Format

Send to

Choose Destination
Virology. 2015 May;479-480:52-65. doi: 10.1016/j.virol.2015.02.033. Epub 2015 Mar 7.

Ubiquitination in the antiviral immune response.

Author information

1
Department of Microbiology and Immunobiology, Harvard Medical School, Boston, MA 02115, United States.
2
Department of Microbiology and Immunobiology, Harvard Medical School, Boston, MA 02115, United States. Electronic address: michaela_gack@hms.harvard.edu.

Abstract

Ubiquitination has long been known to regulate fundamental cellular processes through the induction of proteasomal degradation of target proteins. More recently, 'atypical' non-degradative types of polyubiquitin chains have been appreciated as important regulatory moieties by modulating the activity or subcellular localization of key signaling proteins. Intriguingly, many of these non-degradative types of ubiquitination regulate the innate sensing pathways initiated by pattern recognition receptors (PRRs), ultimately coordinating an effective antiviral immune response. Here we discuss recent advances in understanding the functional roles of degradative and atypical types of ubiquitination in innate immunity to viral infections, with a specific focus on the signaling pathways triggered by RIG-I-like receptors, Toll-like receptors, and the intracellular viral DNA sensor cGAS.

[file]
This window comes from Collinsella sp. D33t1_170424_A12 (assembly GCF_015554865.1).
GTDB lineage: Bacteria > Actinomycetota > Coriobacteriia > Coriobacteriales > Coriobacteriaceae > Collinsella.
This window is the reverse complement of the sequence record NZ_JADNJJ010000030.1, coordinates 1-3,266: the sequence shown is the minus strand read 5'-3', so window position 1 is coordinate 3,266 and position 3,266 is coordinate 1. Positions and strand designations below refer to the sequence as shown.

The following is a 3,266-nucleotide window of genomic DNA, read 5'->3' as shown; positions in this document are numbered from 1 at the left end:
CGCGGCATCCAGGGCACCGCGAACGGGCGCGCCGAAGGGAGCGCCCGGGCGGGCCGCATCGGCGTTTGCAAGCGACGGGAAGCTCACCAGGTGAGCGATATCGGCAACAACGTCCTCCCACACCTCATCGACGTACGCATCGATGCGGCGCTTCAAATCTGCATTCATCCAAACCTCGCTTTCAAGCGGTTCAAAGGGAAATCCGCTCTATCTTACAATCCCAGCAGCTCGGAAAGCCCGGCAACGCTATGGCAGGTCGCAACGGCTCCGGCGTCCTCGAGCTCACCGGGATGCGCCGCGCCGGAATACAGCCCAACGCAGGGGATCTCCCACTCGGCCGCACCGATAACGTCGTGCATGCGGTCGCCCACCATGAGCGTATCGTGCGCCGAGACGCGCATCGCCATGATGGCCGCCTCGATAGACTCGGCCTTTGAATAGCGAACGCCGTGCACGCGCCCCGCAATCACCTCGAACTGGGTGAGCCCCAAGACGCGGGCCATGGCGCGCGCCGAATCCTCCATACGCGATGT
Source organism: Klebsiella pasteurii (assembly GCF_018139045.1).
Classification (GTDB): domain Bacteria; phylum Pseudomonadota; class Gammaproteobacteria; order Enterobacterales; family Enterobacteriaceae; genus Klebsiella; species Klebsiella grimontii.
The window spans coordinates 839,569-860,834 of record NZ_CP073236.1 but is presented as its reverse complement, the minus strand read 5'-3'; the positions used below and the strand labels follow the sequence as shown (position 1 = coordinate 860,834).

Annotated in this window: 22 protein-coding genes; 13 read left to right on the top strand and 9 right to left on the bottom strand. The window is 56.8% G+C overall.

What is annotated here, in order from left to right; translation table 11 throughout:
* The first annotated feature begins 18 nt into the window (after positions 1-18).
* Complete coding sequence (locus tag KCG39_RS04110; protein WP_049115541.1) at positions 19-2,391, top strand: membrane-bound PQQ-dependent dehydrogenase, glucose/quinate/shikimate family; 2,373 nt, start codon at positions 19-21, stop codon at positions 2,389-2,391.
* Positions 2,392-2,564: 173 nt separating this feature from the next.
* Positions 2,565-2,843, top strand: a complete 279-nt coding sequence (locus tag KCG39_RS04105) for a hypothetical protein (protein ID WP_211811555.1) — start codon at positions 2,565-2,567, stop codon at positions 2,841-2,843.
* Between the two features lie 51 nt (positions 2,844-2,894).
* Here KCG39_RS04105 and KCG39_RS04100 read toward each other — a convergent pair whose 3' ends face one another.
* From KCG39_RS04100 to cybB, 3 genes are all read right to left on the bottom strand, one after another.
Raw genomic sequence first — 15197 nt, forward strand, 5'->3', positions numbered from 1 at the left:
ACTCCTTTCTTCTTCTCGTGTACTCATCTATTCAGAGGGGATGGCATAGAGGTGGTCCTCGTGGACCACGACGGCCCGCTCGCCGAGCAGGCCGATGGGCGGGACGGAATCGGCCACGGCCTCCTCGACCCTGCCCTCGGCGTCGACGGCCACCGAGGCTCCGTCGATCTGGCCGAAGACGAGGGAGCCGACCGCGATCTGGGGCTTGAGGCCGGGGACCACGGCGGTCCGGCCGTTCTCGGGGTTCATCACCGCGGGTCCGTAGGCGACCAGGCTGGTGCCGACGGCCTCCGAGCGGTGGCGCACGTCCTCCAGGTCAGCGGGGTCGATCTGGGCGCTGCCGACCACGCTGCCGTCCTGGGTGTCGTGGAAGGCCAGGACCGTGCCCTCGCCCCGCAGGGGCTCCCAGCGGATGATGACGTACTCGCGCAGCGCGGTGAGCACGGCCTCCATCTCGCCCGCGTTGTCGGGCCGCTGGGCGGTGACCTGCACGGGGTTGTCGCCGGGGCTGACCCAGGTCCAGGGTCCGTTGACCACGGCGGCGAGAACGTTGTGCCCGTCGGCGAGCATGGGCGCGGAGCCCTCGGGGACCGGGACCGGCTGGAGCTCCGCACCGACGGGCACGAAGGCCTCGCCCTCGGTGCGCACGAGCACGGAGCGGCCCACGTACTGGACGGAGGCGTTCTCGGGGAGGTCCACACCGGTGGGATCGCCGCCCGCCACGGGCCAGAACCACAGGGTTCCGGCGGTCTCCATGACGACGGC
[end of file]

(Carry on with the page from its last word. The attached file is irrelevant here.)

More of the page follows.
KEYWORDS:

Antiviral immunity; E3 ligases; RIG-I-like receptors; STING; TRIM proteins; TRIM25; Toll-like receptors; Type-I interferon; Ubiquitin; cGAS

PMID:
25753787
PMCID:
PMC4774549
DOI:
10.1016/j.virol.2015.02.033
[Indexed for MEDLINE]
Free PMC Article

Supplemental Content

Full text links

Icon for Elsevier Science Icon for PubMed Central
Loading ...
Support Center